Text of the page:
• Thanks Rik. On my next round of updates I will add the explicit requirements needed to run everything.

      To add another option you nailed it. Another Label and TextBox. Also note the ClickButton at the bottom of the script, this is where it takes the input and stores it in a .txt file to be imported as a TS variable in your task sequence. Good luck!

  3. Shawn

    I just wanted to give a thanks for sharing. Working like a champ with some minor tweaking and tuning. I was able to implement some actions in our environment that I have been trying to figure out a good way of doing.

    • Glad to hear it! I am actually about to release 2.0 this month some time. Some of the new features include tabs, UDA, and a nice little CMTrace.exe button.

  4. Jon

    Could you run it from inside the task sequence as a cmd line? I have two different TS one for workstation and one for servers. If I add it to the boot image both will get it when I might want different menus for each. thanks

    • You should be able to, just note this is designed for WinPE not inside the OS. Its all PowerShell and Windows Forms so as long as you have that support in your boot image it should work!

      • Jon

        I got it to work. I am using a .net frontend and had to use the serviceui.exe to launch it from the TS. If I just ran the .ext menu from run cmd line it would launch cause I could see the process in taskmgr but it wasn’t displaying the menu.

  5. […] have made fairly constant updates to my original OSD Frontend and I found it time to share among the community again. I had hoped to make this available a few […]

  6. Ultra9

    Is there way to add ASSETTAG instead serialnumber.

    • Definitely Ultra9, that is just a change to the text on line 110.

  7. Ratsour

    Looks great and finally I found something on which I was working from a long time.
    Actually I am a beginner as OSD point of view, so I have many queries.
    First I want to know how to implement it inside the task sequence(Not for WINPE)?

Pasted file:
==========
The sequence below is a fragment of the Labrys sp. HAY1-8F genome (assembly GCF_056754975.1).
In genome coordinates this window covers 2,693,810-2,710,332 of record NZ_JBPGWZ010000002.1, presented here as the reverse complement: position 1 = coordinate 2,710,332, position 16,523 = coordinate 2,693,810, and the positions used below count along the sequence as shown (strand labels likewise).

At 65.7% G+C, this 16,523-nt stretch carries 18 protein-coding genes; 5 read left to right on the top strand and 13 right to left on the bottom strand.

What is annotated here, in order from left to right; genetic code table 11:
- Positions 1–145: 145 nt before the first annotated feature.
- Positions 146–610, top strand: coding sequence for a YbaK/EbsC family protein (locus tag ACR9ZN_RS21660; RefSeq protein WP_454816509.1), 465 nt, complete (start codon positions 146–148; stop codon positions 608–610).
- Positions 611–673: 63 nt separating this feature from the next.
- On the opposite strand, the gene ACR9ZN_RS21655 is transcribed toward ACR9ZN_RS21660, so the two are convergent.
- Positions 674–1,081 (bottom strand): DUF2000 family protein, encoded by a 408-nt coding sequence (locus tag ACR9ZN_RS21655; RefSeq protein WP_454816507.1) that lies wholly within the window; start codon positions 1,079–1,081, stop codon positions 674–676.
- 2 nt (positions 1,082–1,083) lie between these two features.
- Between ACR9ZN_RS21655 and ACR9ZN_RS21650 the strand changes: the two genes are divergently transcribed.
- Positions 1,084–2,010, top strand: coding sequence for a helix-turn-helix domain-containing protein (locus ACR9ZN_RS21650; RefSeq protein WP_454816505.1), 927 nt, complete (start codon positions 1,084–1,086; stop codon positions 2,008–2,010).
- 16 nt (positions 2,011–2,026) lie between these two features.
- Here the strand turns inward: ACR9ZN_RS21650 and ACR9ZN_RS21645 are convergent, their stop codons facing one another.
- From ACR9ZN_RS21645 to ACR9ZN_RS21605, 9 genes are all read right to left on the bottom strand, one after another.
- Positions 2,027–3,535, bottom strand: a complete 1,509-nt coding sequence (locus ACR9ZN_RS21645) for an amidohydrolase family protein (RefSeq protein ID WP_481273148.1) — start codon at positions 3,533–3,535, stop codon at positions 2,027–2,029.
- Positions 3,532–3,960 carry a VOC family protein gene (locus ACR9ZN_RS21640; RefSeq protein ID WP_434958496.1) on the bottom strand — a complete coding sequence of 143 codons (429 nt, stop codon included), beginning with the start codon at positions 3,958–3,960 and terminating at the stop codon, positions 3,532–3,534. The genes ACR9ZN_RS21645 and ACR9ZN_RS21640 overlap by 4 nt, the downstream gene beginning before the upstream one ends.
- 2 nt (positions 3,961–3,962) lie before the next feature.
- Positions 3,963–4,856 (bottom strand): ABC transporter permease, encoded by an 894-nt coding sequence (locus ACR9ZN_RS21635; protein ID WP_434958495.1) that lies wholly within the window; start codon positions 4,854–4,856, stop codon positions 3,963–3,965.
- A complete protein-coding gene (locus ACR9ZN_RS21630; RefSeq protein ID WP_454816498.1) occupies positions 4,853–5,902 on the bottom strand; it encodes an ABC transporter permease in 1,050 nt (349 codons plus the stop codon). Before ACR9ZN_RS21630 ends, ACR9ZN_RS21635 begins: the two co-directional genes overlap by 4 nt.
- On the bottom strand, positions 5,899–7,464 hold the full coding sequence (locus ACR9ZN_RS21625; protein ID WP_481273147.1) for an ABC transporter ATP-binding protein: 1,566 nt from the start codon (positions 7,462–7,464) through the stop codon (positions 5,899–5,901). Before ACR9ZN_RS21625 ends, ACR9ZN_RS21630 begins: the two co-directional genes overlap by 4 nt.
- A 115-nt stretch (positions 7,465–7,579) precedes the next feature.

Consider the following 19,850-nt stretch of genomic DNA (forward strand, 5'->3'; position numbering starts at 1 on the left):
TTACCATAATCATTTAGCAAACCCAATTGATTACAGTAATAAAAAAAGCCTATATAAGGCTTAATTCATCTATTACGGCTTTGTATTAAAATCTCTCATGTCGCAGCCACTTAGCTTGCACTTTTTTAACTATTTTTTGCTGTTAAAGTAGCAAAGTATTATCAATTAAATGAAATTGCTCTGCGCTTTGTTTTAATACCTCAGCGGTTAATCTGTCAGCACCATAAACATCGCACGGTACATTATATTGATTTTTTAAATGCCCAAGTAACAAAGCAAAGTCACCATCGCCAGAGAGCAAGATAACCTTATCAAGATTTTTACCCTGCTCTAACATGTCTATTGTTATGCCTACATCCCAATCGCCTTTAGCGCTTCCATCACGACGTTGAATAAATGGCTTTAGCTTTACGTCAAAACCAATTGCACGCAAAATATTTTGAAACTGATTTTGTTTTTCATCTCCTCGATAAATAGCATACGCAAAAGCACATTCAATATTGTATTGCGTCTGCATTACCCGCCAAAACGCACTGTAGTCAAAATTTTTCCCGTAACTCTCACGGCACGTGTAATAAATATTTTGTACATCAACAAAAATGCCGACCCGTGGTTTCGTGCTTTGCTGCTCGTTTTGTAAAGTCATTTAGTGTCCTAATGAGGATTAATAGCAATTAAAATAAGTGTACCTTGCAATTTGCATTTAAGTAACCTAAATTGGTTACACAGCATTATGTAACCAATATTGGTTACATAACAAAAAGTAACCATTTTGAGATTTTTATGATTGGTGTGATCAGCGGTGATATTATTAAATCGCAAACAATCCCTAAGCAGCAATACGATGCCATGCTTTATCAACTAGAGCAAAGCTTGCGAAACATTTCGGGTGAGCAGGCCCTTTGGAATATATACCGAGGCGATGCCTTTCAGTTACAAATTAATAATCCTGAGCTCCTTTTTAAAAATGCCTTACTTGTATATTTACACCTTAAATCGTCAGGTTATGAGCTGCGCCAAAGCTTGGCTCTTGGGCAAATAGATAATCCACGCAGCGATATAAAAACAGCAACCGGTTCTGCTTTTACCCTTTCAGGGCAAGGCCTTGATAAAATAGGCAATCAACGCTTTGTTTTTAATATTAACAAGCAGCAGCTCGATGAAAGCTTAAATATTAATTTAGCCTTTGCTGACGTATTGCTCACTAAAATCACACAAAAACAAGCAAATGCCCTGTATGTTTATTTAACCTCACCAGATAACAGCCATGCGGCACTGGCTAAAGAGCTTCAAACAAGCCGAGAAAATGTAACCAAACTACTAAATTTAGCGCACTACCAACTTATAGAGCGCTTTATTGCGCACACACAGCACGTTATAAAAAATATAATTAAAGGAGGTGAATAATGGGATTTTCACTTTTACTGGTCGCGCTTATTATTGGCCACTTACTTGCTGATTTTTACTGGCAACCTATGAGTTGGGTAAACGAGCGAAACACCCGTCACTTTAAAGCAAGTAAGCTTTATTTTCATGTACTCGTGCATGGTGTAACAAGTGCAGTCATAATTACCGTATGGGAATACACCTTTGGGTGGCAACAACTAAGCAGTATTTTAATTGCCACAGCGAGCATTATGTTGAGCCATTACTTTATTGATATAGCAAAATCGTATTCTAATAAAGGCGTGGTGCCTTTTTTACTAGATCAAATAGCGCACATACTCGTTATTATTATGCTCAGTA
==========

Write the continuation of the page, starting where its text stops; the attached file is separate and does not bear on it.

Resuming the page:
Second alternative of PowerShell means DOS commands ?
    Please provide if you have any detailed document regarding the frontends, how they work in TS.

    • Ratsour, the FrontEnd can be ran inside the task sequence but there are a few issues running inside the OS. I have not fully tested all functionality in the OS, so use at your own risk.

      Most techs will use VBScript instead of DOS/Batch commands, but PowerShell is the scripting language to use. Its the most efficient and powerful to boot.

      FrontEnds are really about providing your own input and manually gathering the data you need in the task sequence. You don’t always need one, and you don’t always need all the functionality that others have written. You need to evaluate what your own needs are and go from there.

  8. […] All applications used here are portable executables capable of running under both amd64 and x86 architecture. The DiskPart GUI Tool is a scripted utility, and the idea for this GUI tool I’ve found by reading about a utility to format disk, posted by Daniel Ratliff – http://www.potentengineer.com/powershell-osd-frontend-with-windows-forms/. […]

  9. Chad GIbson

    IS there anyway to change this script to make it where it will do the AD authentication and if it is correct then run a bat file and if not exit?? Don’t really need all the other stuff but really new to power shell scripting.

  10. Nate B

    If this PS front end had UI++ integration, it would be a more complete front end! Here’s my vote for UI_++ collaboration 🙂

  11. Ovi

    Any way to edit this so can work exactly the same with a standalone media? I want to just be able to use USB drive to hold packages and not have to depend on distribution point.

    • StandAlone media support is added in v3.0! Been working on it for the past couple months, so it’s coming soon! Just a FYI, any packages you put in your task sequences are references locally in StandAlone media. Are you looking more for a repository where a tech could choose what apps he wants to install?

  12. sundeep

    Hi Daniel
    Trying to download the version 2. But I get a page not found error on the page
    Also are you releasing version 3 soon


  13. Bryan

    In the compinfo function you have:

    $model = (get-ciminstance win32_computersystemproduct).version
    $modelnumber = (Get-CimInstance -classname win32_computersystem).model

    I believe it should be

    $model = (get-ciminstance win32_computersystemproduct).model
    $modelnumber = (Get-CimInstance -classname win32_computersystem).version

    • Thanks Bryan, good catch. I will fix this in version 3.0.

  14. Michael

    Any newer version?

  15. Dries

    Awesome tool … waiting for version 3 🙂

  16. Robert

    Hello, the link at the top that says 2.0 is out gives an internal server error. Did you ever release 3.0? Thanks!

    • Thanks Robert, the link has been updated. 3.0 has been close for a while, but I have had some trouble getting High DPI to work. Still chugging away at it!

      • Jarko

        Really interested to have a look at your Version 3.0! Hope you get the High DPI sorted.

  17. AMK


    Reached your page while searching for WINPE GUI for StandAlone (USB) Image deployment. Going by the comments section, I understand ver 3.0 has some standalone support + enhancements. I could not find the 3.0 or above versions you might have released.

    • Unfortunately 3.0 was never released. We use it internally, but a generalized public copy is not out yet. Will release it one day!